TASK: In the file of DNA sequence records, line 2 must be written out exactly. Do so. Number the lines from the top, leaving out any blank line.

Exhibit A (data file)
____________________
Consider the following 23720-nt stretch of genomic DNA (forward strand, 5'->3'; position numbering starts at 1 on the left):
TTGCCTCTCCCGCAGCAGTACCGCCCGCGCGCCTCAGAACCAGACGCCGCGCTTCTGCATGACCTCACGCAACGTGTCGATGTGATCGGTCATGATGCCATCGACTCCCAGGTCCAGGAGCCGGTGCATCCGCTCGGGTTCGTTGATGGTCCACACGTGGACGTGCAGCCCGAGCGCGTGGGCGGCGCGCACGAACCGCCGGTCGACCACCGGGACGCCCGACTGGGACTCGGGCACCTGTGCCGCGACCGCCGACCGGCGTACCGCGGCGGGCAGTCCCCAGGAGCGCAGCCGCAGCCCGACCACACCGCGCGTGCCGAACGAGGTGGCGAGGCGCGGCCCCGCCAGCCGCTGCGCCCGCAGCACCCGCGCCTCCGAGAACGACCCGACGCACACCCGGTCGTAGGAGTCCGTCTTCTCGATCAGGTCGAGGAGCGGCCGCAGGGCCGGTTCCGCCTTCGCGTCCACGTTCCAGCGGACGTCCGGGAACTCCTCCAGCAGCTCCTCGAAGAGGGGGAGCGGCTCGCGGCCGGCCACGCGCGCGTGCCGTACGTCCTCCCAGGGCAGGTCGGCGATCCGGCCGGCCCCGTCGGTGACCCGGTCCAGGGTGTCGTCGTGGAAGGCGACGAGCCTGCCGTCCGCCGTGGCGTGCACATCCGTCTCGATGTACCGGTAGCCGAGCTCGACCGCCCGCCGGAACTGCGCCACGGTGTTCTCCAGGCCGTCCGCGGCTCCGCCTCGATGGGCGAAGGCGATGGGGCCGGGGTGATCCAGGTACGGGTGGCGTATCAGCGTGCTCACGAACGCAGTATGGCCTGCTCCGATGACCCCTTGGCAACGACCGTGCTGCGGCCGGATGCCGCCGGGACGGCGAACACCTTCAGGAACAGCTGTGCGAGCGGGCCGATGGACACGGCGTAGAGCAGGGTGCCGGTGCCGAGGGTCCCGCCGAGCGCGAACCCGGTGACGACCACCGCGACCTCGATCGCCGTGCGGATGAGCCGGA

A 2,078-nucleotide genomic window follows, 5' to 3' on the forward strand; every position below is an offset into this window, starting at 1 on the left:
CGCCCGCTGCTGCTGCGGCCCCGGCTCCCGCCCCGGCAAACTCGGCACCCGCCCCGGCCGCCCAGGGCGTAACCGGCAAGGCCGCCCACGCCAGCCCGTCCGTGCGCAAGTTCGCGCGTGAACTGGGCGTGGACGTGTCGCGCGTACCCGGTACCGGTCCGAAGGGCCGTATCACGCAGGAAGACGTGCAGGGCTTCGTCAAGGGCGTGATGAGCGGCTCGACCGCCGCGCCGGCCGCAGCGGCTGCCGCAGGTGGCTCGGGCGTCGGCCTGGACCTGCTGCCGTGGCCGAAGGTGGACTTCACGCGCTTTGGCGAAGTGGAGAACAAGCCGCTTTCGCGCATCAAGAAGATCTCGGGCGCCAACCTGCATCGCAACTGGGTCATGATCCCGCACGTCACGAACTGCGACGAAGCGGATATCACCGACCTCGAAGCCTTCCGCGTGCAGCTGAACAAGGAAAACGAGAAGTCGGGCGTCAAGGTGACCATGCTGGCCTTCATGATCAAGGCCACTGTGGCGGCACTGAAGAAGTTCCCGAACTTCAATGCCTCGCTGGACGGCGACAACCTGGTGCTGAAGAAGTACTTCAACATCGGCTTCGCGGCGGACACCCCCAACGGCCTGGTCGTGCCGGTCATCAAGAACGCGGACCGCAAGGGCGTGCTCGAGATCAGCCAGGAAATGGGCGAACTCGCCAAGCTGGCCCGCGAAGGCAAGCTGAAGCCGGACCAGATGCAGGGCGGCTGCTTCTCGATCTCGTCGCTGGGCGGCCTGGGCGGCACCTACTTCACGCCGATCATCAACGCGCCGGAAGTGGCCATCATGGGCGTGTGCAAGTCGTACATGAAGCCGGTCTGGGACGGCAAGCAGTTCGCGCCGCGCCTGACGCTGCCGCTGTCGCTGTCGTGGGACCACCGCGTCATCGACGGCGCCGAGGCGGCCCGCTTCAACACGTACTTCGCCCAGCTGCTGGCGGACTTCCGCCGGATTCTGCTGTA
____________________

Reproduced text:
TTGCCTCTCCCGCAGCAGTACCGCCCGCGCGCCTCAGAACCAGACGCCGCGCTTCTGCATGACCTCACGCAACGTGTCGATGTGATCGGTCATGATGCCATCGACTCCCAGGTCCAGGAGCCGGTGCATCCGCTCGGGTTCGTTGATGGTCCACACGTGGACGTGCAGCCCGAGCGCGTGGGCGGCGCGCACGAACCGCCGGTCGACCACCGGGACGCCCGACTGGGACTCGGGCACCTGTGCCGCGACCGCCGACCGGCGTACCGCGGCGGGCAGTCCCCAGGAGCGCAGCCGCAGCCCGACCACACCGCGCGTGCCGAACGAGGTGGCGAGGCGCGGCCCCGCCAGCCGCTGCGCCCGCAGCACCCGCGCCTCCGAGAACGACCCGACGCACACCCGGTCGTAGGAGTCCGTCTTCTCGATCAGGTCGAGGAGCGGCCGCAGGGCCGGTTCCGCCTTCGCGTCCACGTTCCAGCGGACGTCCGGGAACTCCTCCAGCAGCTCCTCGAAGAGGGGGAGCGGCTCGCGGCCGGCCACGCGCGCGTGCCGTACGTCCTCCCAGGGCAGGTCGGCGATCCGGCCGGCCCCGTCGGTGACCCGGTCCAGGGTGTCGTCGTGGAAGGCGACGAGCCTGCCGTCCGCCGTGGCGTGCACATCCGTCTCGATGTACCGGTAGCCGAGCTCGACCGCCCGCCGGAACTGCGCCACGGTGTTCTCCAGGCCGTCCGCGGCTCCGCCTCGATGGGCGAAGGCGATGGGGCCGGGGTGATCCAGGTACGGGTGGCGTATCAGCGTGCTCACGAACGCAGTATGGCCTGCTCCGATGACCCCTTGGCAACGACCGTGCTGCGGCCGGATGCCGCCGGGACGGCGAACACCTTCAGGAACAGCTGTGCGAGCGGGCCGATGGACACGGCGTAGAGCAGGGTGCCGGTGCCGAGGGTCCCGCCGAGCGCGAACCCGGTGACGACCACCGCGACCTCGATCGCCGTGCGGATGAGCCGGA